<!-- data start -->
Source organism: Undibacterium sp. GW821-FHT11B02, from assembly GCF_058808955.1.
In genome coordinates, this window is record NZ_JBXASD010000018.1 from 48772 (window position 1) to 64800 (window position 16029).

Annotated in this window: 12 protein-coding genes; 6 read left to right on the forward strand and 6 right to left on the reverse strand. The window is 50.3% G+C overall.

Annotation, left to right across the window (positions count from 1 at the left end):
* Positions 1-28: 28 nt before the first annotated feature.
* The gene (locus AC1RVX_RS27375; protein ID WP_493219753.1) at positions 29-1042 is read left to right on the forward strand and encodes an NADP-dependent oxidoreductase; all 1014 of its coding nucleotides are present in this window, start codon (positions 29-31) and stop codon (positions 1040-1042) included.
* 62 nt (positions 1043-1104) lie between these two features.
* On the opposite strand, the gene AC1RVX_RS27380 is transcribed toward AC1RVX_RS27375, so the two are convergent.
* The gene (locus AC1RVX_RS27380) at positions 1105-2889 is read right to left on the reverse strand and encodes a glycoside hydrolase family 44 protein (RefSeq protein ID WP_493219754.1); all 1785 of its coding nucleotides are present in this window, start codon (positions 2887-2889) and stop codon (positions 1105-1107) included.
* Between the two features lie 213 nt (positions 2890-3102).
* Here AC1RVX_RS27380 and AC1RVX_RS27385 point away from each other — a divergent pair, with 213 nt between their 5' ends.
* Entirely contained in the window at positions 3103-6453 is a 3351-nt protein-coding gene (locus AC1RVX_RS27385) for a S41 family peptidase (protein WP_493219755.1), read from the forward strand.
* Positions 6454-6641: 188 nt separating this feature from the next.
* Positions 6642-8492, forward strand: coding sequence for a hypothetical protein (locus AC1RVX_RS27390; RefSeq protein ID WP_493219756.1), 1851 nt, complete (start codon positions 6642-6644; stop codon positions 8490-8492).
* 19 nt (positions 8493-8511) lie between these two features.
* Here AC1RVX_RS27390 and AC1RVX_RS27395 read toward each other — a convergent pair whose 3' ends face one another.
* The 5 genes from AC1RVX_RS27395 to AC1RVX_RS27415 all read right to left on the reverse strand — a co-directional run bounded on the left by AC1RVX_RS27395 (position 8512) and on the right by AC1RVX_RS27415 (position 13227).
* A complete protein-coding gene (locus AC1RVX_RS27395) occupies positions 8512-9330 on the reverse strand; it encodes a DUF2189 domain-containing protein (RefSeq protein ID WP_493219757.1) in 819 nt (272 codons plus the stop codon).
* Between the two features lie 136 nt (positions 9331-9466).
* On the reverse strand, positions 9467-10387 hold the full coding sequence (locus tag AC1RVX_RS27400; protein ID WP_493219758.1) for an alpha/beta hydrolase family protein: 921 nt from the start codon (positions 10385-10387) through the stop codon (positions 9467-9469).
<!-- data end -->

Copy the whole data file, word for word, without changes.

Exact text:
Source organism: Undibacterium sp. GW821-FHT11B02, from assembly GCF_058808955.1.
In genome coordinates, this window is record NZ_JBXASD010000018.1 from 48772 (window position 1) to 64800 (window position 16029).

Annotated in this window: 12 protein-coding genes; 6 read left to right on the forward strand and 6 right to left on the reverse strand. The window is 50.3% G+C overall.

Annotation, left to right across the window (positions count from 1 at the left end):
* Positions 1-28: 28 nt before the first annotated feature.
* The gene (locus AC1RVX_RS27375; protein ID WP_493219753.1) at positions 29-1042 is read left to right on the forward strand and encodes an NADP-dependent oxidoreductase; all 1014 of its coding nucleotides are present in this window, start codon (positions 29-31) and stop codon (positions 1040-1042) included.
* 62 nt (positions 1043-1104) lie between these two features.
* On the opposite strand, the gene AC1RVX_RS27380 is transcribed toward AC1RVX_RS27375, so the two are convergent.
* The gene (locus AC1RVX_RS27380) at positions 1105-2889 is read right to left on the reverse strand and encodes a glycoside hydrolase family 44 protein (RefSeq protein ID WP_493219754.1); all 1785 of its coding nucleotides are present in this window, start codon (positions 2887-2889) and stop codon (positions 1105-1107) included.
* Between the two features lie 213 nt (positions 2890-3102).
* Here AC1RVX_RS27380 and AC1RVX_RS27385 point away from each other — a divergent pair, with 213 nt between their 5' ends.
* Entirely contained in the window at positions 3103-6453 is a 3351-nt protein-coding gene (locus AC1RVX_RS27385) for a S41 family peptidase (protein WP_493219755.1), read from the forward strand.
* Positions 6454-6641: 188 nt separating this feature from the next.
* Positions 6642-8492, forward strand: coding sequence for a hypothetical protein (locus AC1RVX_RS27390; RefSeq protein ID WP_493219756.1), 1851 nt, complete (start codon positions 6642-6644; stop codon positions 8490-8492).
* 19 nt (positions 8493-8511) lie between these two features.
* Here AC1RVX_RS27390 and AC1RVX_RS27395 read toward each other — a convergent pair whose 3' ends face one another.
* The 5 genes from AC1RVX_RS27395 to AC1RVX_RS27415 all read right to left on the reverse strand — a co-directional run bounded on the left by AC1RVX_RS27395 (position 8512) and on the right by AC1RVX_RS27415 (position 13227).
* A complete protein-coding gene (locus AC1RVX_RS27395) occupies positions 8512-9330 on the reverse strand; it encodes a DUF2189 domain-containing protein (RefSeq protein ID WP_493219757.1) in 819 nt (272 codons plus the stop codon).
* Between the two features lie 136 nt (positions 9331-9466).
* On the reverse strand, positions 9467-10387 hold the full coding sequence (locus tag AC1RVX_RS27400; protein ID WP_493219758.1) for an alpha/beta hydrolase family protein: 921 nt from the start codon (positions 10385-10387) through the stop codon (positions 9467-9469).